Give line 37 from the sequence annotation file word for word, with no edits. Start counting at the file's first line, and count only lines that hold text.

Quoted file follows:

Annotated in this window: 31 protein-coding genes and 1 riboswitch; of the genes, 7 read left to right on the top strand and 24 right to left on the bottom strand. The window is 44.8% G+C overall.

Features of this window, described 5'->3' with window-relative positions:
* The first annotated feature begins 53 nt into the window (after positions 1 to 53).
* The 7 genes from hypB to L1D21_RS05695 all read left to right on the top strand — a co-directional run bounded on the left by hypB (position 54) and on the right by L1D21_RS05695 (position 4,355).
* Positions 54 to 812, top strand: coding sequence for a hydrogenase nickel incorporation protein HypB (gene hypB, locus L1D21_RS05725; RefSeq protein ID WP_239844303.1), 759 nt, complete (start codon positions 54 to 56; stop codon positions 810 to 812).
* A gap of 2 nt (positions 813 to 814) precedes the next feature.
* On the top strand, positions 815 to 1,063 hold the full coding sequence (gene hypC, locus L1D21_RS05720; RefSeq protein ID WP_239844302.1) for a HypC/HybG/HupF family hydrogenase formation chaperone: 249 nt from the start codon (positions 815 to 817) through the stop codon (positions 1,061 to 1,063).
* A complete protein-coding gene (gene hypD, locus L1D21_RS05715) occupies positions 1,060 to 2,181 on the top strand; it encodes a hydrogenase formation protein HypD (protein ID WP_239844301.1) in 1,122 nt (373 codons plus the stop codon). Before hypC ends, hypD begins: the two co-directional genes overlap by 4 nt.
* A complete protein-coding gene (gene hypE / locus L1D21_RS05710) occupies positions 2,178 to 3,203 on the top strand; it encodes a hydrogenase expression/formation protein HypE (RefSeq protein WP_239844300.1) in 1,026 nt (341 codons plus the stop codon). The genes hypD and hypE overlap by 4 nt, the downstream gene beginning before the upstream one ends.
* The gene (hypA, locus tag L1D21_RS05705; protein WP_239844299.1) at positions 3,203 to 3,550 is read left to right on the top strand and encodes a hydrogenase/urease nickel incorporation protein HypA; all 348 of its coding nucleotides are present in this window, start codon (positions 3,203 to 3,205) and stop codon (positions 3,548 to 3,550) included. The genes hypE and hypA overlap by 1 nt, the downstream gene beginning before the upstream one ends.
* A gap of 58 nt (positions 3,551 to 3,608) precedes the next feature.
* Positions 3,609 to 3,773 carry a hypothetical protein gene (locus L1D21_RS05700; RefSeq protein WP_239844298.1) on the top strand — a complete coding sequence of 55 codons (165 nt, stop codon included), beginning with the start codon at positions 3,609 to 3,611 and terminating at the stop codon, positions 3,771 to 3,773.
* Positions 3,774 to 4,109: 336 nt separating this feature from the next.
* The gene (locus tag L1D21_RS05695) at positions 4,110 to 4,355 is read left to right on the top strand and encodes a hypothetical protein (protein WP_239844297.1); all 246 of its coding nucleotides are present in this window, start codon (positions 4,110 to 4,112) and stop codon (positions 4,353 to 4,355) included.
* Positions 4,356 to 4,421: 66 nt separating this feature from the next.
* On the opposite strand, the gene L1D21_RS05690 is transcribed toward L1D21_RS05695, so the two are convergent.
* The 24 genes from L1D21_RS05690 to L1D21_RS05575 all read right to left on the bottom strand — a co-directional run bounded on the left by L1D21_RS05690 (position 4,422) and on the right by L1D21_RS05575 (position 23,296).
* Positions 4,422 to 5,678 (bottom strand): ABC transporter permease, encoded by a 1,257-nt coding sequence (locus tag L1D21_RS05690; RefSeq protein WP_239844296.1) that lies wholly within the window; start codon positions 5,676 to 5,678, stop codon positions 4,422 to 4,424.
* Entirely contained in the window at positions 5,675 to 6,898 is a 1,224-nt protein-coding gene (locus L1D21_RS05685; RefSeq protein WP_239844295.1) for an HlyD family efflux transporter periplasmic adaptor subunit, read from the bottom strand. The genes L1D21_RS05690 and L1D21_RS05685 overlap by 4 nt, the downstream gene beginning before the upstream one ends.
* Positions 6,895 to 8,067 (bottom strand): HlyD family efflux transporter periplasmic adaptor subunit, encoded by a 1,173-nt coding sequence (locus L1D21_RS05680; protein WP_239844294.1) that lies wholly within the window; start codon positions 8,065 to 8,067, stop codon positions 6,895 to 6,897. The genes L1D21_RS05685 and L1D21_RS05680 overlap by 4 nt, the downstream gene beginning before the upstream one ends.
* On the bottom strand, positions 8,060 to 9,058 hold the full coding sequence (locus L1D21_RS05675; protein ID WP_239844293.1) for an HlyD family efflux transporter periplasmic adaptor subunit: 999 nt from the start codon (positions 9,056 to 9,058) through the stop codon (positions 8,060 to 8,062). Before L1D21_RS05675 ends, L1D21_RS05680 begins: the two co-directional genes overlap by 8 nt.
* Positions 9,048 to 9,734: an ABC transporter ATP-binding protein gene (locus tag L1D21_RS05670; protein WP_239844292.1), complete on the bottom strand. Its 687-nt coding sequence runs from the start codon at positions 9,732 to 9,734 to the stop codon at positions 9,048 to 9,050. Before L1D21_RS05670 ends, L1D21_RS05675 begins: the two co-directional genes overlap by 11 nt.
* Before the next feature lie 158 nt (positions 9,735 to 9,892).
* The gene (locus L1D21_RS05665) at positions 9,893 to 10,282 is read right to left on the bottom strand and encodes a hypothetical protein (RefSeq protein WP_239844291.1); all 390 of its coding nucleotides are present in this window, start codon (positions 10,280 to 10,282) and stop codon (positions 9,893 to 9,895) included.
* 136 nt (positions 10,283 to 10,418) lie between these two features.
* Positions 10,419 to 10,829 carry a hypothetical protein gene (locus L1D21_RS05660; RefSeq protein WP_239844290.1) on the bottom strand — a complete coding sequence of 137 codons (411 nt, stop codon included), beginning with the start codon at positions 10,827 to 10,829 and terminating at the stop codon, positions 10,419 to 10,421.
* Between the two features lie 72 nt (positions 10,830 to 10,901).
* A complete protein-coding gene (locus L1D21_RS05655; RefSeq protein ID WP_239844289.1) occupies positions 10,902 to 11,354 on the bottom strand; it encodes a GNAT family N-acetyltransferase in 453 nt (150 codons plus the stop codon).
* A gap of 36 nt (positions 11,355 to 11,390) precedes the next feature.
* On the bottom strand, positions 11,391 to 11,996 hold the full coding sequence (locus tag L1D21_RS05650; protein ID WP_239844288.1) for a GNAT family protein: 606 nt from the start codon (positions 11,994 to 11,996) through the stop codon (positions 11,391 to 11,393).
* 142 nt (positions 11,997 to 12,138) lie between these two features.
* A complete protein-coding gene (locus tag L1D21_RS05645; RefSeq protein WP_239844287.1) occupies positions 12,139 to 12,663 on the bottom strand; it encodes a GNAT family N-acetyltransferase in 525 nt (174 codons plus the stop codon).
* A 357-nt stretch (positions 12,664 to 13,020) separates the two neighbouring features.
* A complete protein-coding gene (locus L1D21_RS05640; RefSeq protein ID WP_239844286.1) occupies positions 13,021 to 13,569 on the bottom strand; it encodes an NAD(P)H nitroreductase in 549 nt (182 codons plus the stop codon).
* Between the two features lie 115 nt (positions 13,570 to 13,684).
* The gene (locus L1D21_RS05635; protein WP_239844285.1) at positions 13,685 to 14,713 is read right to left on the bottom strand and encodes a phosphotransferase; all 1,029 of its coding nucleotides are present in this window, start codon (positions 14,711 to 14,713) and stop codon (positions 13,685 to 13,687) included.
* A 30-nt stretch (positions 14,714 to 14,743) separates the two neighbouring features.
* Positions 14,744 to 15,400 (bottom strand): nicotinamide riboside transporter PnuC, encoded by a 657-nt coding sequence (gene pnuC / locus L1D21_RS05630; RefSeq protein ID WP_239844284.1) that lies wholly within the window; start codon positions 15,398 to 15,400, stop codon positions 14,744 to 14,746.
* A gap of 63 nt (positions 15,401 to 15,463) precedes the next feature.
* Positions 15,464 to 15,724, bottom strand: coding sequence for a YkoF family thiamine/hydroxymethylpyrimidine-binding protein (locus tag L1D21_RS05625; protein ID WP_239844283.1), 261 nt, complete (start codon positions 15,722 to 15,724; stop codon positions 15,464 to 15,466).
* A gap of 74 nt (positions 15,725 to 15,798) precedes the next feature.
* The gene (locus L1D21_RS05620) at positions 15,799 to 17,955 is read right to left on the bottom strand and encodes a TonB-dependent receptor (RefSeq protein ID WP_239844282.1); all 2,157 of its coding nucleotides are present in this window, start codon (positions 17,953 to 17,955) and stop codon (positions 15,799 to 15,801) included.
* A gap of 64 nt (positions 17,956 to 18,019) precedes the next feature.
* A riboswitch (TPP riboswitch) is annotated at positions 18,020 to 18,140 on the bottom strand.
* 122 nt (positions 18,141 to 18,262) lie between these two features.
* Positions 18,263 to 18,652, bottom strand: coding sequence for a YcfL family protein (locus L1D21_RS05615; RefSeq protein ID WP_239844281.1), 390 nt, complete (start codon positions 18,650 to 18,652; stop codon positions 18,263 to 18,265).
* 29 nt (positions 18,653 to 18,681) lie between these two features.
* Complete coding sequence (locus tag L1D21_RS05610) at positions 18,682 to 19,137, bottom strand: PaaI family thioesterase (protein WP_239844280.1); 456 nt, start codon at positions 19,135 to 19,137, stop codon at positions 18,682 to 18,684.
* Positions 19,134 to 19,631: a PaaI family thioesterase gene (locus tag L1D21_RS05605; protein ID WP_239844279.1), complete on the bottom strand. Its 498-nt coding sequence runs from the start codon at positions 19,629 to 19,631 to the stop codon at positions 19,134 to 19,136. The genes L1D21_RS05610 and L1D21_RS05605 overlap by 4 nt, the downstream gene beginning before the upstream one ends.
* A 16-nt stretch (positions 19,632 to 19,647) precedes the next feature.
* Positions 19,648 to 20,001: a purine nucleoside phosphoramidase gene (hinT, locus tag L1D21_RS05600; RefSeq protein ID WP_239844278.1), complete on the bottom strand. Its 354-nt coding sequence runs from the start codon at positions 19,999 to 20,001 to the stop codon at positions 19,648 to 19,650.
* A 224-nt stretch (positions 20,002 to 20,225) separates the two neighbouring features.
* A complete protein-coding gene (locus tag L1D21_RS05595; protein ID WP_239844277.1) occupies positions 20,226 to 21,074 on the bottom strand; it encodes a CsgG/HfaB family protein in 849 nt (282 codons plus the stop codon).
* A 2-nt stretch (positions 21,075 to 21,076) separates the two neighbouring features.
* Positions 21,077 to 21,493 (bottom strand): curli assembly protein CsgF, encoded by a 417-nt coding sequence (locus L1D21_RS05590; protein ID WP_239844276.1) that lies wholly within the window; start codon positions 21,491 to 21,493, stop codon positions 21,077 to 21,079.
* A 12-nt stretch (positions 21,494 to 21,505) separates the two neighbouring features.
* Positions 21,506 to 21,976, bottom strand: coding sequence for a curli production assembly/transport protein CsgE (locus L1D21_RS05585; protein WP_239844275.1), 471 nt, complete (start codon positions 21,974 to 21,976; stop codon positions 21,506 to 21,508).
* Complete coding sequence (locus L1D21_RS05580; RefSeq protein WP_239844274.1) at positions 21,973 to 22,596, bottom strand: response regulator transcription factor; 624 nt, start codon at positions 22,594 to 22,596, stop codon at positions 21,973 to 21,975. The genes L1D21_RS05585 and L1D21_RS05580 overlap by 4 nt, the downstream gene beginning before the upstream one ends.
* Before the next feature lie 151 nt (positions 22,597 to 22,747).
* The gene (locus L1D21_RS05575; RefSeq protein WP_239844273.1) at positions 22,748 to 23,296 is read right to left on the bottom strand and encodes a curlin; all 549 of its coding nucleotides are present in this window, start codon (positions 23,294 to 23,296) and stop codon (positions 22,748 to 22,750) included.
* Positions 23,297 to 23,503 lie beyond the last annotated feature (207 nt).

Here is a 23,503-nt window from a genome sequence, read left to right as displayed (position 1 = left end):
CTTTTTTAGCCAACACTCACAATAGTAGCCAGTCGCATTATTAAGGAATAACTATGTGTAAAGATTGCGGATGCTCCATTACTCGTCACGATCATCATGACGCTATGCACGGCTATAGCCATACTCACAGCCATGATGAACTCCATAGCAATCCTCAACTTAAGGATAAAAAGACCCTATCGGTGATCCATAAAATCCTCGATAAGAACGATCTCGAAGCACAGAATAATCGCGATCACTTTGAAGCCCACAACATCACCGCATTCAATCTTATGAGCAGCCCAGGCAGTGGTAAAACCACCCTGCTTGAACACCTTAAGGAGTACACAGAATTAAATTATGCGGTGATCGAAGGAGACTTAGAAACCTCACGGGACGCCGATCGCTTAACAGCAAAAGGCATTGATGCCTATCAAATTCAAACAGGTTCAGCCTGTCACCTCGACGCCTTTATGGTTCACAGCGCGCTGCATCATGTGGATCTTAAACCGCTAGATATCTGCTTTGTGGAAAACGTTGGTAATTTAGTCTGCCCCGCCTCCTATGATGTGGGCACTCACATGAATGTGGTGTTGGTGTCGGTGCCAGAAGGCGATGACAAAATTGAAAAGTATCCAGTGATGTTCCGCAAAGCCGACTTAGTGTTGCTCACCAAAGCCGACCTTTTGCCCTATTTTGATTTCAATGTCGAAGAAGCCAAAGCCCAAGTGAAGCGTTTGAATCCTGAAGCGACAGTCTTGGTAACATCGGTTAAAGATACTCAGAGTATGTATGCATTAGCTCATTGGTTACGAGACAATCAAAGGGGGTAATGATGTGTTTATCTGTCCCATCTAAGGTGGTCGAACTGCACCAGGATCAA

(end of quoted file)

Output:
* A 30-nt stretch (positions 14,714 to 14,743) separates the two neighbouring features.